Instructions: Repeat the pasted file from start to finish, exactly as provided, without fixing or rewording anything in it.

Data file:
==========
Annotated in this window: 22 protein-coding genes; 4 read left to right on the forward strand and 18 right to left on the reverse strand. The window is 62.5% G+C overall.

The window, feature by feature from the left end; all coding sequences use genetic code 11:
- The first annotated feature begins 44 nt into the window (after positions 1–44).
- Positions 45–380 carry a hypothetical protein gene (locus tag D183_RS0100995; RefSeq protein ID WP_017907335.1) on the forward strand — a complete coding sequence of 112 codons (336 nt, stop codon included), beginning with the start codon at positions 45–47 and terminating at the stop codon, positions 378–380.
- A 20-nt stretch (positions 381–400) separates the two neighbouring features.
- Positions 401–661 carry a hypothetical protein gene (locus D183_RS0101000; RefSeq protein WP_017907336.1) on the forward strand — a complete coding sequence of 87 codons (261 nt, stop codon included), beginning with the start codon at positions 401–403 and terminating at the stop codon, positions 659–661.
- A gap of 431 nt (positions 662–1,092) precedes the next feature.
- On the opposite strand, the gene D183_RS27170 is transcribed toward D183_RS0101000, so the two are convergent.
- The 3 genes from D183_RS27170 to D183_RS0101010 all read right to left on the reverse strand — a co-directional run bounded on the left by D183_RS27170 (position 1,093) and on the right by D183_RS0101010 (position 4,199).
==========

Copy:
Annotated in this window: 22 protein-coding genes; 4 read left to right on the forward strand and 18 right to left on the reverse strand. The window is 62.5% G+C overall.

The window, feature by feature from the left end; all coding sequences use genetic code 11:
- The first annotated feature begins 44 nt into the window (after positions 1–44).
- Positions 45–380 carry a hypothetical protein gene (locus tag D183_RS0100995; RefSeq protein ID WP_017907335.1) on the forward strand — a complete coding sequence of 112 codons (336 nt, stop codon included), beginning with the start codon at positions 45–47 and terminating at the stop codon, positions 378–380.
- A 20-nt stretch (positions 381–400) separates the two neighbouring features.
- Positions 401–661 carry a hypothetical protein gene (locus D183_RS0101000; RefSeq protein WP_017907336.1) on the forward strand — a complete coding sequence of 87 codons (261 nt, stop codon included), beginning with the start codon at positions 401–403 and terminating at the stop codon, positions 659–661.
- A gap of 431 nt (positions 662–1,092) precedes the next feature.
- On the opposite strand, the gene D183_RS27170 is transcribed toward D183_RS0101000, so the two are convergent.
- The 3 genes from D183_RS27170 to D183_RS0101010 all read right to left on the reverse strand — a co-directional run bounded on the left by D183_RS27170 (position 1,093) and on the right by D183_RS0101010 (position 4,199).